Farmington selectmen vote to authorize the purchase of a pickup truck for the Police Department at their meeting Tuesday evening. From left: Selectmen Michael Fogg, Joshua Bell and Stephan Bunker, Town Manager Richard Davis, Executive Secretary Nancy Martin and Selectman Scott Landry.

FARMINGTON — Selectmen authorized the purchase of a pickup truck and trading a military loader for two used cruisers for the Police Department, which will allow all officers to have their own vehicles.

Information provided by Deputy Chief Shane Cote noted the department was seeking to buy a 2019 cruiser. Bid requests were sent out to 12 dealerships in April. Two bids were received with several options, but would not be available until late fall.

Since then, the state bid process for bulk purchase of police vehicles was awarded. Quirk Ford has a Police Responder Ford F150 for the state price of $32,593. That is less than the $37,094 state bid price for a Ford Interceptor SUV.

Part of the purchase included a request to trade the department’s 1985 Dresser loader for two used, fully equipped State Police cruisers plus the equipment and set up of the new F150. The loader was acquired from the military through the LESO program. Its current value is $15,000 to $20,000. It is not being used. The value of the items traded for is $17,000 to $18,000.

“It’s pure gain for the town. There was no cost to the town for the loader,” Cote said. “Quirk has one set aside (F150) on the lot pending the outcome tonight.

“We have five vehicles now. Eight would allow us to assign one to each officer.”

Cote said that could be an incentive for officers to stay working for the department. The officer could set up the vehicle and be responsible for it.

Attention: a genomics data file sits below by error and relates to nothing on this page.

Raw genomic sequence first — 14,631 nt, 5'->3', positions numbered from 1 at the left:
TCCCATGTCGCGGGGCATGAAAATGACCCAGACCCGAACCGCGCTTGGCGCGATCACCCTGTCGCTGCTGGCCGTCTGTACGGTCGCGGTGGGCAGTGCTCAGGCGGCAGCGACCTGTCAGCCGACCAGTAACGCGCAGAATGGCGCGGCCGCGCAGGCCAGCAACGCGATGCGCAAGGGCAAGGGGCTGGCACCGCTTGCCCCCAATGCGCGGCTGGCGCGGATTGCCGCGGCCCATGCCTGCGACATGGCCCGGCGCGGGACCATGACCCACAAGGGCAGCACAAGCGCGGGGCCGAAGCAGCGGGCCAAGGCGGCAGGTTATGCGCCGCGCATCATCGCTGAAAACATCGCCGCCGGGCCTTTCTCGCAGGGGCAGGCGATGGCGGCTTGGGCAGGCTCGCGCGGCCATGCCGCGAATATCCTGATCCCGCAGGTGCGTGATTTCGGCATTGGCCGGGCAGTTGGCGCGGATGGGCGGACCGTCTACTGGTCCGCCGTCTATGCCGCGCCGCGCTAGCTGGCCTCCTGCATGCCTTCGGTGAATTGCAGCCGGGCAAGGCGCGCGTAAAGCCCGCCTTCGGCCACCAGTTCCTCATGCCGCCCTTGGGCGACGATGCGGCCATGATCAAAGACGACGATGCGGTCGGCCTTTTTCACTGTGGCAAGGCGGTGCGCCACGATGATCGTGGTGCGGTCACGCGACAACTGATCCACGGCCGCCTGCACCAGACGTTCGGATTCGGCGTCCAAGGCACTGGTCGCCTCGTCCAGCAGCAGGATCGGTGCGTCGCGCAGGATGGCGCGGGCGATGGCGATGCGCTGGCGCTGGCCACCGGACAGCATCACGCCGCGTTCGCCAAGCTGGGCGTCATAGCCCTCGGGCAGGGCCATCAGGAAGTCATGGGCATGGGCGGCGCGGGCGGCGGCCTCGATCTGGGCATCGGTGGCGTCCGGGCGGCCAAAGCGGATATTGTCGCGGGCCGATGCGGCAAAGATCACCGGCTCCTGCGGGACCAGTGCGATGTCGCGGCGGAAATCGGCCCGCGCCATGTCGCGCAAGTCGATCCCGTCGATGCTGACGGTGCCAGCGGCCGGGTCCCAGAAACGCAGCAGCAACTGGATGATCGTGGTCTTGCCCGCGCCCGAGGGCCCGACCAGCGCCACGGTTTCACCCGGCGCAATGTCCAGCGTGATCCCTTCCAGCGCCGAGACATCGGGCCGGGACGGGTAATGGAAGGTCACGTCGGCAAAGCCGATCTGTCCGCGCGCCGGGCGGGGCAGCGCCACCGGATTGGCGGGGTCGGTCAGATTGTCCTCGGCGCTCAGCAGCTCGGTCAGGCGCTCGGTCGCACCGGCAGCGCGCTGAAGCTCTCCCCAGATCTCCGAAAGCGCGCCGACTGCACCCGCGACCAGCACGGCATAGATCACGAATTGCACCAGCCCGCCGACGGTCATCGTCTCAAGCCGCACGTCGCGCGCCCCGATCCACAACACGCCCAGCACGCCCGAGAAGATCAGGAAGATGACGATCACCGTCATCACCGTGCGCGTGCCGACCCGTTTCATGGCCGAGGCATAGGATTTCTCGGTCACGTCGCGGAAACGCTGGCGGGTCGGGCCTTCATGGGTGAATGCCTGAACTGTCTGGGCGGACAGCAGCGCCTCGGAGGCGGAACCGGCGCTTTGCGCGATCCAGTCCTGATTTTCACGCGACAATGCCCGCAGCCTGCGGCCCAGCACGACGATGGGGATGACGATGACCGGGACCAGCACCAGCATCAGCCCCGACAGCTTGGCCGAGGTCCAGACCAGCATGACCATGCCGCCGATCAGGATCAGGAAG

Chairman Joshua Bell asked if relying on used vehicles would result in the need to replace vehicles sooner than every five years.

“When a car is assigned to one officer, it doesn’t get the same mileage, wear,” Cote said. “Having one vehicle for each officer could also extend the life of the department’s vehicles as they would no longer be used 16 hours out of every 24.”

Selectman Scott Landry said he liked the idea of officers having their own vehicles as an incentive to keep them around.

“We’re training new people over and over,” he said. “Maybe this can help.”

Cote said the used cruisers have 80,000 to 90,000 miles on them. They cost about $5,500 each from surplus. The town would be spending $32,000 for vehicles worth $50,000.

“The cruisers will be painted black; all the equipment is left in them,” Cote said. “The equipment itself is worth $3,00 to $4,000.

In other matters, the board:

  • Approved Glen Pound’s application for an adult use and medical marijuana facility at 249 Farmington Falls Road.
  • Approved the referendum question on a proposed $500,000 bond to purchase a fire truck.
  • Appointed Kirk Doyle as an interim Regional School Unit 9 director.
  • Welcomed home Farmington Fire Rescue Chief Terry Bell following his hospitalization from injuries sustained in the Sept. 16 explosion at the LEAP Inc. building.
  • Recognized the outpouring of support from across the state by individuals, organizations and towns in the aftermath of the explosion.

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